Experts fear this quake-maker and say it’s only a question of when it will strike again. It’s gigantic, sits at the bottom of the ocean and stretches for 700 miles. The last time it shifted on January 26, 1700, it caused the largest earthquake in the continental U.S. and a tsunami so powerful it crossed the entire Pacific Ocean and still had enough force to damage villages in coastal Japan.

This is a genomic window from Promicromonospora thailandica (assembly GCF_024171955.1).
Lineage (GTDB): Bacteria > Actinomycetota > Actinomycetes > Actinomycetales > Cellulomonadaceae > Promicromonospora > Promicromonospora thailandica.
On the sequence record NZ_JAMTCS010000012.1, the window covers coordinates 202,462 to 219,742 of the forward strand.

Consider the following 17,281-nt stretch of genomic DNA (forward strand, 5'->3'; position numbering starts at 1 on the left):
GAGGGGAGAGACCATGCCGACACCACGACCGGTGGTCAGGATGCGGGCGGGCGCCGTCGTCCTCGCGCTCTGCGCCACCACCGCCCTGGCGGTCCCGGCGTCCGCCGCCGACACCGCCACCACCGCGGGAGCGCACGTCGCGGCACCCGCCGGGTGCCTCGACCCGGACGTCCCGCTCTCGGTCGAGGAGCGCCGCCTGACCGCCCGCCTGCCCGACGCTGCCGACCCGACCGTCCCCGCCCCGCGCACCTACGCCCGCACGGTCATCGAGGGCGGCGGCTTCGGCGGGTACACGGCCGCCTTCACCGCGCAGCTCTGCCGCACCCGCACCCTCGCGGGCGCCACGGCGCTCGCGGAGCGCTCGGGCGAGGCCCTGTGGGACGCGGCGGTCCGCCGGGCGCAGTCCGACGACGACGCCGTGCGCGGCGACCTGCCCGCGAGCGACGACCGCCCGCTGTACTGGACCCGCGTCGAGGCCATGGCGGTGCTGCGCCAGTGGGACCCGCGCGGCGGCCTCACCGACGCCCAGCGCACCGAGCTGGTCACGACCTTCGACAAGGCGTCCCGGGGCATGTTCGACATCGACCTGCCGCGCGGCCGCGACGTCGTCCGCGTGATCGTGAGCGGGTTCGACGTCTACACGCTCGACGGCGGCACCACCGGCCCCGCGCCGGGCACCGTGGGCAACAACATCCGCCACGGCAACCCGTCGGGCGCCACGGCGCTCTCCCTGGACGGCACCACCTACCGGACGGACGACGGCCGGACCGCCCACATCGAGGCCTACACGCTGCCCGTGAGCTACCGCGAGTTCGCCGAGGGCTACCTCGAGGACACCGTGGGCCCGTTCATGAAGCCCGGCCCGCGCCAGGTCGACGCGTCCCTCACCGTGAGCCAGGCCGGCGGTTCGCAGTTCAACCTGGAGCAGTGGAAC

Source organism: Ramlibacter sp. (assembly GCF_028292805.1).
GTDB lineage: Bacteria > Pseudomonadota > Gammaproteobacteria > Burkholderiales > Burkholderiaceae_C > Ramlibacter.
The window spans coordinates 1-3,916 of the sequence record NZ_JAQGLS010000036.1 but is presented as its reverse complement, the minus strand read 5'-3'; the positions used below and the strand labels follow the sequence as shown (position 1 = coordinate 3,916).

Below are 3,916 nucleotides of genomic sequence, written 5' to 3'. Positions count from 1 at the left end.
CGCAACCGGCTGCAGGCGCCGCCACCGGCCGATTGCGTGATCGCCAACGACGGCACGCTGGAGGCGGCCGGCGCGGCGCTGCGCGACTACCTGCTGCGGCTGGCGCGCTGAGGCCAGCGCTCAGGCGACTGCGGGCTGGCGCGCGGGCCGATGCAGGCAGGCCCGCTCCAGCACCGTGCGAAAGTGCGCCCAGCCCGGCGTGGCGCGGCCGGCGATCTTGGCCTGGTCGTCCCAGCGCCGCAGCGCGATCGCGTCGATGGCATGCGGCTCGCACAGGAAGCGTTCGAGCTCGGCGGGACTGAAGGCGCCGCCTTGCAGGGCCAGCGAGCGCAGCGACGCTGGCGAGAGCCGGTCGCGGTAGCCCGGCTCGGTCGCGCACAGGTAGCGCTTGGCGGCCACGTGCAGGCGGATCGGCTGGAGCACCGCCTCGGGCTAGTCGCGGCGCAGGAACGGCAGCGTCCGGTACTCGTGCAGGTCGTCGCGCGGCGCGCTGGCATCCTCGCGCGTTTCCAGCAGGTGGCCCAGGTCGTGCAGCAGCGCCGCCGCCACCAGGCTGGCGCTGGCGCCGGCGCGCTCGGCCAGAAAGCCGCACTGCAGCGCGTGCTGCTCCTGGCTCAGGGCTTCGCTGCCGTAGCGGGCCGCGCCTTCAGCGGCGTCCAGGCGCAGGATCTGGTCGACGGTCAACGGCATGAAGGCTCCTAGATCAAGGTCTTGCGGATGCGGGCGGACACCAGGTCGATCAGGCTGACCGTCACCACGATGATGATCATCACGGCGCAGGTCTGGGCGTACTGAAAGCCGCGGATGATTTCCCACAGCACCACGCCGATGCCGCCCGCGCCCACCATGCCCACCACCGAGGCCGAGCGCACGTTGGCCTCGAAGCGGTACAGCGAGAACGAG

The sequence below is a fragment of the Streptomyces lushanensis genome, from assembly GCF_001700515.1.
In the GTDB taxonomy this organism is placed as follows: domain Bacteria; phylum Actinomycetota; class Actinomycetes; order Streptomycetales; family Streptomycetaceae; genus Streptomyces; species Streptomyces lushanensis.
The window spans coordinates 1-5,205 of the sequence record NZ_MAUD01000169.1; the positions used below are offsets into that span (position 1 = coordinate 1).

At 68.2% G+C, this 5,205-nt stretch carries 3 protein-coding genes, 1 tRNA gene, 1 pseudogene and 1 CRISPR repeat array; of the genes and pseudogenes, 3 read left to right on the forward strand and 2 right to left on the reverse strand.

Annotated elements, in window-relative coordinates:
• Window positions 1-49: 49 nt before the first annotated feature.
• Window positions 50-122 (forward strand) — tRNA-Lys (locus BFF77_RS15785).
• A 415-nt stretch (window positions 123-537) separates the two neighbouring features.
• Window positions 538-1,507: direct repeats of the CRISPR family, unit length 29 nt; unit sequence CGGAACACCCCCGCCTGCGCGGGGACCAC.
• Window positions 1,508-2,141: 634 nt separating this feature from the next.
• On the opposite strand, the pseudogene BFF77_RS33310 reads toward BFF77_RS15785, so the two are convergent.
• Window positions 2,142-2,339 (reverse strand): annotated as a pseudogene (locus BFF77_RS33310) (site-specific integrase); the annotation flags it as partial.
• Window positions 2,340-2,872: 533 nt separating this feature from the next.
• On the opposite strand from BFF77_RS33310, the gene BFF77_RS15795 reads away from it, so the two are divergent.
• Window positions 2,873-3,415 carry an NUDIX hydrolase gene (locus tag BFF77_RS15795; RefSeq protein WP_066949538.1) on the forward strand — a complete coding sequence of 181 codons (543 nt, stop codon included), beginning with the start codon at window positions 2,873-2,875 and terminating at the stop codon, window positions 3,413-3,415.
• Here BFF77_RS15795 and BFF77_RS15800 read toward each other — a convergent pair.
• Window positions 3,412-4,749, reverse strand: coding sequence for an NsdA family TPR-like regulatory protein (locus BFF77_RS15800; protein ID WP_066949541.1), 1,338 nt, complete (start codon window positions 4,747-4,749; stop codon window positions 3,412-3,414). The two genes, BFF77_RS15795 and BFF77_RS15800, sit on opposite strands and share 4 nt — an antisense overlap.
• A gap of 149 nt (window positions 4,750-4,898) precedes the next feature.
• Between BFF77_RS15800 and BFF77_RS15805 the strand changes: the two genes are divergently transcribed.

The Cascadia subduction zone is immense and could cause a 9.0 magnitude earthquake that would be about 30 times stronger than a quake from San Andreas, California’s most well-known fault line. Chris Goldfinger, a geophysicist, says this quake will be different. “The more we learn about it, the less we like it, because it is turning out to be a big hazard as well,” Goldfinger says.